Cadillac Ranch Show is a document of Ant Farm's major site installation, the Cadillac Ranch, which was commissioned by Texas millionaire Stanley Marsh III. Ten Cadillacs, vintage 1948 to 1963, were buried fin-up in a field off Route 66 in Amarillo. The image of ten Cadillacs pointing upward against the sky is a comically subversive homage to the rise and fall of the tail-fin as an icon of postwar American consumer excess. Footage of the burial of the cars is intercut with Cadillac commercials that promote a fetishized ideal, the ultimate American Dream. A pop spectacle that parodies consumerism with a tongue-in-cheek nod to 1970's site art, the Cadillac Ranch is an ironic celebration of the "grotesque and wonderful" tail-fin as the ultimate expression of wasteful design in American culture.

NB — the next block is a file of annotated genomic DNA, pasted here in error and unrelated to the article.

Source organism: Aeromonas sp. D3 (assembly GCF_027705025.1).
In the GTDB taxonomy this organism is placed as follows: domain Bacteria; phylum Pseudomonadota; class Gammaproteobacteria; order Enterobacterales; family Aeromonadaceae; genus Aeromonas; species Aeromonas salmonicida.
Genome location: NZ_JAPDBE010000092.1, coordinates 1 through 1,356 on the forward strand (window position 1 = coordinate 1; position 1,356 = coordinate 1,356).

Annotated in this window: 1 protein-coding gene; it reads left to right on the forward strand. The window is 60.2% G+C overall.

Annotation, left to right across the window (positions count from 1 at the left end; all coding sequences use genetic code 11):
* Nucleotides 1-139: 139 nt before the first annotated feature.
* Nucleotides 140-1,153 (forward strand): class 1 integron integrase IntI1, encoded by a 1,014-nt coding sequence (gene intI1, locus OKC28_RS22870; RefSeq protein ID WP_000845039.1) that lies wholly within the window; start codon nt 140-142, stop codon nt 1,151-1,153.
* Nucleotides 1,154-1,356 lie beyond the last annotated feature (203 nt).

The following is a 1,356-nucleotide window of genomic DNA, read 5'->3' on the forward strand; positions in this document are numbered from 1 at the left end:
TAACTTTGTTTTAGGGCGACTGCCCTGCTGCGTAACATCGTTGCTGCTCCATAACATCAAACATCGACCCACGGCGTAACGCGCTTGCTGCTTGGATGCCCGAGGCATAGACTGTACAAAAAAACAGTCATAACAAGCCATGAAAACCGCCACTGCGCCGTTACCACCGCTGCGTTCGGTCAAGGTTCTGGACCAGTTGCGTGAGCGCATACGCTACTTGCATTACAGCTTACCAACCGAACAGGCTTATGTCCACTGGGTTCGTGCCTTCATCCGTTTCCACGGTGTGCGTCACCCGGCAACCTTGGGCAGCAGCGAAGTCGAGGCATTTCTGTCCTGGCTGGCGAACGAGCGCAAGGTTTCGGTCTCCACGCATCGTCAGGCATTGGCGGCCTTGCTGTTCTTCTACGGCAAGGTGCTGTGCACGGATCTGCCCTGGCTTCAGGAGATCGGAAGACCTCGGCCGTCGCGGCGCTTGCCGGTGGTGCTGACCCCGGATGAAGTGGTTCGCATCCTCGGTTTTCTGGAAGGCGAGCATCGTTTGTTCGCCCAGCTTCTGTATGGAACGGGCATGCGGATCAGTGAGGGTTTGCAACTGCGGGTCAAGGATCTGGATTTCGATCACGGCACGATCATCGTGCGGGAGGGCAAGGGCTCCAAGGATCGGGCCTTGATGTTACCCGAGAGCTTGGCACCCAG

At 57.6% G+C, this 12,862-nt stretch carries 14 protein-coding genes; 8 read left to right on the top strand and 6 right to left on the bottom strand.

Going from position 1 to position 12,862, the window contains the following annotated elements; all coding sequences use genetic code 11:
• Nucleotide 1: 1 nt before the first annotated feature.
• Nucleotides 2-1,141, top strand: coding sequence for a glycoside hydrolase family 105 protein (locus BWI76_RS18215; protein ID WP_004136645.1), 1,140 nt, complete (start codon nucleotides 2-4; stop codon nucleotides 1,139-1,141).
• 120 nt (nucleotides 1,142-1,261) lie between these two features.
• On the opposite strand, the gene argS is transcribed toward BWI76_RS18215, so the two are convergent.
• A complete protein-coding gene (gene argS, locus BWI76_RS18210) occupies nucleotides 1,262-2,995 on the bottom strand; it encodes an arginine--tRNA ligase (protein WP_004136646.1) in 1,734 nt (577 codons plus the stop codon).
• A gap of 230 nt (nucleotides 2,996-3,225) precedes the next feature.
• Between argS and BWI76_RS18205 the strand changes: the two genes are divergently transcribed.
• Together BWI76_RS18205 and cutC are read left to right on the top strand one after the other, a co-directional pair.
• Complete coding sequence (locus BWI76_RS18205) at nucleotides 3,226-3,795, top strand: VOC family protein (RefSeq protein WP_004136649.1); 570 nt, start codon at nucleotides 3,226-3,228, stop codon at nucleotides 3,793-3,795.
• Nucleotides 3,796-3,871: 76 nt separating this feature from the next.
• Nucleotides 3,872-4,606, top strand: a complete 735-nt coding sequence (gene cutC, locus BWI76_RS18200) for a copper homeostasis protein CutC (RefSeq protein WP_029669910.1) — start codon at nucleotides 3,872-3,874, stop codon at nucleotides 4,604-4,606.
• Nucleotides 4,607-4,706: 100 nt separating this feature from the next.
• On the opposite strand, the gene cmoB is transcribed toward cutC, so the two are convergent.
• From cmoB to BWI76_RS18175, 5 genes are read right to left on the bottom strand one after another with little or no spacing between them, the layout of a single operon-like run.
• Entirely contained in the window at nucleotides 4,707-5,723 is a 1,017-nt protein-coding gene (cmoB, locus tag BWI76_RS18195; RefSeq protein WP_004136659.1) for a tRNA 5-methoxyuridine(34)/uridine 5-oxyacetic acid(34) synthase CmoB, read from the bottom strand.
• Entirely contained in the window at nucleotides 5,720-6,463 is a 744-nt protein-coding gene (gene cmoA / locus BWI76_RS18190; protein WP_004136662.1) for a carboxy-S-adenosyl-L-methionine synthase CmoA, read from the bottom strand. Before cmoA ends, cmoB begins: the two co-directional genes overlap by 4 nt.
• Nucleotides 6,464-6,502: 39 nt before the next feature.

A 1984 postscript to the tape features an interview with former Ant Farm members Chip Lord and Hudson Marquez by Channel 10 News, Amarillo, on the ten-year anniversary of the Cadillac Ranch. The artists address the piece's evolution from a conceptual site sculpture to an interactive, public roadside attraction, now rusted and graffiti-covered. -- EAI
This title is available for exhibitions, screenings, and institutional use through Electronic Arts Intermix (EAI), NY. Please visit the EAI Online Catalogue for further information about this artist and work. The EAI site offers extensive resources for curators, students, artists and educators, including: an in-depth guide to exhibiting, collecting, and preserving media art; A Kinetic History: The EAI Archives Online, a collection of essays, primary documents, and media charting EAI's 40-year history and the early years of the emergent video art scene; and expanded contextual and educational materials.